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The Internet and the Future of Financial Services: Transparency, Differential Pricing and Disintermediation

  • Eric K. Clemons
  • Lorin M. Hitt

The Internet has had a profound effect on the financial service sector, dramatically changing the cost and capabilities for marketing, distributing and servicing financial products and enabling new types of products and services to be developed. This is especially true for retail financial services where widespread adoption of the Internet, the standardization provided by the world-wide web, and the low cost of Internet communications and transactions have made it possible to reach customers electronically in ways that were prohibitively costly even 5 years ago; indeed, pre-Internet attempts at the online distribution of retail financial services were outright failures in the mid-1980s. The concurrent growth and de-facto standardization of Internet-enabled personal financial management software (e.g., Quicken and Microsoft Money) have also contributed to an increasing array of low cost and potentially richer ways to provide information and transaction services to customers. The growth in Internet-enabled products and service has been rapid in some sectors and slower in others. Retail brokerage has seen a dramatic change with more than 15% (Salomon Smith Barney, 2000) of brokerage assets now managed in on-line trading counts, and substantially more if "traditional" brokerage accounts and mutual funds with on-line access are included. Similarly, approximately 10 million US customers currently use on-line banking (O'Brien, 2000) and 39 of the top 100 banks offer fully functional internet banking (ePayNews, 2000). Many banks and brokerages are on their second or third release of their on-line delivery platform. Credit cards, while not radically transformed in operational aspects of the business, have begun to have some volume of new origination on-line. In addition, leading credit card companies such as Capital One Financial have been some of the largest "traditional" companies in the use of Internet advertising (see, 1999). More regulated and complex financial products such as mortgages and insurance have had some origination volume on the Internet (an estimated $17Bn of mortgages will be originated and ~$400mm in insurance premiums will be sold online in 2000). For these sectors, the adoption of on-line origination has been much slower and concentrated in entrants, rather than incumbent firms. However, despite the small level of originations, the Internet has become a significant and growing source of product information - it is estimated that about 10% of insurance customers and 15% of mortgage customers have used the internet to shop for these products (Forrester, 1998; McVey, 2000). This may ultimately affect product purchase and pricing structure, irrespective of the delivery channel. Internet companies have also played a role in many other segments of the industry such as financial information and news, rating and comparison services, and even some areas where one might think the Internet would have a less significant role, such as financial planning and investment banking. While the continued growth rates are uncertain and the penetration for the more complex products has not yet been shown to be widespread, it is safe to conclude that the Internet will play a significant role in consumer financial services for a large subset of customers, and that this role will be significantly different across different sub-sectors of the financial industry. In discussions of the Internet impact on the financial services sector, the emphasis has often been placed on the direct cost-saving effects of using the Internet to provide transaction services. These potential cost savings are indeed significant and in the long term may lead to significant creation of value. However, there also substantial barriers to realizing much of this value. In some industries, such as the credit card industry, many of the potential gains from automation have already been realized, and in others, the gains may be concentrated in only a few areas of the value chain. For products which are sold through branches or agents (banking, mortgage and insurance), realization of cost savings will require a difficult and time consuming redesign of the retail delivery system. Finally, many of these efficiencies are accompanied by improved customer convenience. To the extent that consumers respond by consuming more services, particularly those that generate costs but not revenue, overall costs may not be substantially reduced. This has been the experience of previous innovations in retail financial service delivery such as automated teller machines (ATMs). Computers, and more recently the Internet, are best described as "general purpose technologies" (Brynjolfsson and Hitt, 2000), like the electric motor or the telegraph (Bresnehan and Trajtenberg, 1995). For general purpose technologies, most of the economic value they create is associated with their ability to enable complementary innovations in organization, market structure, and products and services. However, at the same time, these complementary changes are often disruptive to the existing structure of an industry (Tushman and Anderson, 1986; Bower and Christensen, 1995), leading to significant redistribution of value among industry participants and between producers and consumers. To understand the true impact of the Internet on the financial service industry, it is therefore necessary to identify how the Internet affects the critical drivers of industry structure, and how it enables or necessitates changes in products and services. This will necessarily be difficult, as it is hard to isolate the contribution of the Internet separately from the effects of other complementary innovations, and to distinguish Internet effects from other of long-term industry trends and exogenous factors. While obtaining precise numerical estimates of the productivity effects will be hard, in many cases the direction and general magnitude of the impact on productivity, profitability and consumer surplus (consumer value) will be clear. We see three principal issues that will determine the transformation of retail financial services: Transparency, or the ability of all market participants to determine the available range of prices for financial instruments and financial services; Differential pricing, in which finer and finer distinctions must be made among groups of customers, setting their prices based upon the revenue streams they generate, the costs to serve them, and their resulting profitability; Disintermediation or bypass, in which net-based direct interaction eliminates the role previously enjoyed by financial advisors, retail stock brokers, and insurance agents. Each of these will affect the roles to be played by financial service providers, the sources of profits available to them, and the strategies they may choose to pursue in order to earn those profits. However, different financial products will be affected differently by each of these issues in both the nature and the magnitude of the effect. In addition, these factors are often interdependent - for example, differential pricing is often a necessary response to increasing price transparency to prevent erosion of margins, and the ability to deliver sophisticated (although typically not complex) pricing strategies to customers may be affected by the incentives and structure of the distribution system. For these reasons, we will organize the remainder of the paper around the discussion of these effects as they apply within different sectors in financial services. The emphasis of our analysis will be on the primary sectors in retail financial services: credit cards, deposit banking, mortgages, brokerage, and insurance. Our focus is the retail segment because it has been the most radically transformed by the Internet to date, primarily because the retail business has the most to benefit from the reduction in customer interaction costs, the ability to reach mass markets, and the reduction in the role of geography in determining the strategies of financial services providers. Much of the computing- and communications-enabled transformation in the relationships among financial institutions or between financial institutions and consumers of wholesale financial services (for example, brokerage houses and exchanges, or large firms and their commercial lenders) have already occurred or were well underway before the Internet was commercialized. For these markets, the economics of computing and networking were still favorable under previous generations of technology. Many of the commercial financial services that are likely to be transformed by the Internet, at least in the medium term (3-5 years), are those that closely resemble retail services (such as commercial mortgage, short term lending, leasing, cash management, and the like). That is not to say that business to business (B2B) e-commerce opportunities do not exist in the financial sector - only that many of the medium term opportunities that are directly a result of the Internet are closely analogous to changes in the retail sector, and the others are probably more closely related to organizational and market innovation rather than a result of ubiquitous and low-cost communications technology.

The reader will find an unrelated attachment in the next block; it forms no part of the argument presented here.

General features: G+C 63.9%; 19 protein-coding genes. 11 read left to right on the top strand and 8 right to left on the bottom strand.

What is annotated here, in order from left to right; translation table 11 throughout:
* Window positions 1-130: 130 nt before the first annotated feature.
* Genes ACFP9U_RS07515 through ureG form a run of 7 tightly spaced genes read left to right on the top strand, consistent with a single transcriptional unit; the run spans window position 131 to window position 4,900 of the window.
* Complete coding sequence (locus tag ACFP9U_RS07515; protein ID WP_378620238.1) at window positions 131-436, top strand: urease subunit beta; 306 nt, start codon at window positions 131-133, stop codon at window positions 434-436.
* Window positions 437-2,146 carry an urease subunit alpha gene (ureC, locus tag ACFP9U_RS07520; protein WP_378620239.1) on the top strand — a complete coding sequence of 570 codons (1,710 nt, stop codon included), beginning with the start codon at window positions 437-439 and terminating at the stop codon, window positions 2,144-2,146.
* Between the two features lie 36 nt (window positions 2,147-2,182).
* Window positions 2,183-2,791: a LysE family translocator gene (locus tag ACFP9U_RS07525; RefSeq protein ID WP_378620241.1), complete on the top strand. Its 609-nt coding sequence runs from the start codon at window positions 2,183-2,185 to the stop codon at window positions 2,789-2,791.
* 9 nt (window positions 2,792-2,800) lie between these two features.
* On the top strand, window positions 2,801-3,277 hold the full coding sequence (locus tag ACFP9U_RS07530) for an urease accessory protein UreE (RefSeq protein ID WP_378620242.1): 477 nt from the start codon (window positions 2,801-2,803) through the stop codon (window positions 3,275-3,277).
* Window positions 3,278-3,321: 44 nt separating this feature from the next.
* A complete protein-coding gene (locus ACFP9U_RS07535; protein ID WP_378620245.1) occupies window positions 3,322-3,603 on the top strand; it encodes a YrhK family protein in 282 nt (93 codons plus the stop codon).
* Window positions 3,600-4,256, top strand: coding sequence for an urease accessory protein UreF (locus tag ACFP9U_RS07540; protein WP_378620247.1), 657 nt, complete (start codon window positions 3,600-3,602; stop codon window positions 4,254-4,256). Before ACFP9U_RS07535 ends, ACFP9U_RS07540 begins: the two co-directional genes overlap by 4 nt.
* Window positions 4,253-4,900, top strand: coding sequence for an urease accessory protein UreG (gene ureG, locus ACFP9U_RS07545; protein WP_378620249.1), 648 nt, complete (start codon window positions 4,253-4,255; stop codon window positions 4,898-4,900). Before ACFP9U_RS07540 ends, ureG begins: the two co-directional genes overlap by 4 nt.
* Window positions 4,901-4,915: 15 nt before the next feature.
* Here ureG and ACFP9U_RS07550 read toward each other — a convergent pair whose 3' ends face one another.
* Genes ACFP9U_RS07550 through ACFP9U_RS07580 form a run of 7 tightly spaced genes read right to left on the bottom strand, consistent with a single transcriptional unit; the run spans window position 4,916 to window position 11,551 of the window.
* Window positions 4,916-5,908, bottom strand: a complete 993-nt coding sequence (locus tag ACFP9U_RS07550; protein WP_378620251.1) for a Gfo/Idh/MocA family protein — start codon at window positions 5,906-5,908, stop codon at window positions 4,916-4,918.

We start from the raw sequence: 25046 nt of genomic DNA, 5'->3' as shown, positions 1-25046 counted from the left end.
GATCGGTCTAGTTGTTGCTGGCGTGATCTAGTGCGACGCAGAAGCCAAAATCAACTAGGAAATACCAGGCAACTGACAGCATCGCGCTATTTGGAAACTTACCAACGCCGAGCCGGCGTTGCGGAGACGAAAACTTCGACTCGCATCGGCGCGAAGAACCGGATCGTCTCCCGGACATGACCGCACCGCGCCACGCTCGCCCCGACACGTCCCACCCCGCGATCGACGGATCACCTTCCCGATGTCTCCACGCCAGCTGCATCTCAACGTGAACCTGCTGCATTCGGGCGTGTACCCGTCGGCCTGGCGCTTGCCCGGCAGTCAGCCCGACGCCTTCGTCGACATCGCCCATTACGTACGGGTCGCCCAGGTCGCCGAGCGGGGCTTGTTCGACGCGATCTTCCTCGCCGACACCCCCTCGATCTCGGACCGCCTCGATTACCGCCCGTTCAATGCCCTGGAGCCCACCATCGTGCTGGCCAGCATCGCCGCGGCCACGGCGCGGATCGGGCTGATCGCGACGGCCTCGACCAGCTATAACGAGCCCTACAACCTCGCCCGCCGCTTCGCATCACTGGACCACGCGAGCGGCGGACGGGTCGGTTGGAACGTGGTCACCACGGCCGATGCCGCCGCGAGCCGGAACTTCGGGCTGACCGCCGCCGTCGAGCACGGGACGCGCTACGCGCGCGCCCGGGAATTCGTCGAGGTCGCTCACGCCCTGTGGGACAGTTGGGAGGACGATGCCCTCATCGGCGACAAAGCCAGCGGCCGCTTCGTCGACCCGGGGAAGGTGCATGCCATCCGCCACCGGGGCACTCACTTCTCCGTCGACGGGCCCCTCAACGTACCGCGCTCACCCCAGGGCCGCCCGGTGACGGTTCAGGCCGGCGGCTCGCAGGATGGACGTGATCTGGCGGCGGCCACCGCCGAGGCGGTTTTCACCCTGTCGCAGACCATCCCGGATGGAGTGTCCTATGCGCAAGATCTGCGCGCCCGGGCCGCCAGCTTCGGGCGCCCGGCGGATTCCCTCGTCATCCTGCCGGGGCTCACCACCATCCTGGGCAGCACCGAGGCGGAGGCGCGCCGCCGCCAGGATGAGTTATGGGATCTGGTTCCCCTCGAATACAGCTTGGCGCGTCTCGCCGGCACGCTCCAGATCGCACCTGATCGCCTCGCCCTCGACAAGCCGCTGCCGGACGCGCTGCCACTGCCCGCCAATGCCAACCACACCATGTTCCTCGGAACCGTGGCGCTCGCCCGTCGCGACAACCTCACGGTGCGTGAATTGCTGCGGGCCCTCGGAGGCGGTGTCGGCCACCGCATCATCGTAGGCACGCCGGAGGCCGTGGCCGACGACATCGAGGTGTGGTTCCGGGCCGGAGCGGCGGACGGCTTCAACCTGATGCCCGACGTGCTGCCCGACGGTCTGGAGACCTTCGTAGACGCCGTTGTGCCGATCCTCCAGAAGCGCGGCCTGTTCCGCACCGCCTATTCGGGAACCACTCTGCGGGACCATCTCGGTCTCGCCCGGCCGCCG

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Paper provided by Wharton School Center for Financial Institutions, University of Pennsylvania in its series Center for Financial Institutions Working Papers with number 00-35.

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Date of creation: Sep 2000
Date of revision:
Handle: RePEc:wop:pennin:00-35
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  1. William P. Osterberg & Sandy A. Sterk, 1997. "Do more banking offices mean more banking services?," Economic Commentary, Federal Reserve Bank of Cleveland, issue Dec.
  2. Bresnahan, Timothy F. & Trajtenberg, M., 1995. "General purpose technologies 'Engines of growth'?," Journal of Econometrics, Elsevier, vol. 65(1), pages 83-108, January.
  3. Lorin M. Hitt & Frances X. Frei, 1999. "Do Better Customers Utilize Electronic Distribution Channels: The Case of PC Banking," Center for Financial Institutions Working Papers 99-21, Wharton School Center for Financial Institutions, University of Pennsylvania.
  4. Timothy F. Bresnahan & Paul Milgrom & Jonathan Paul, 1992. "The Real Output of the Stock Exchange," NBER Chapters, in: Output Measurement in the Service Sectors, pages 195-216 National Bureau of Economic Research, Inc.
  5. Erik Brynjolfsson & Lorin M. Hitt, 2000. "Beyond Computation: Information Technology, Organizational Transformation and Business Performance," Journal of Economic Perspectives, American Economic Association, vol. 14(4), pages 23-48, Fall.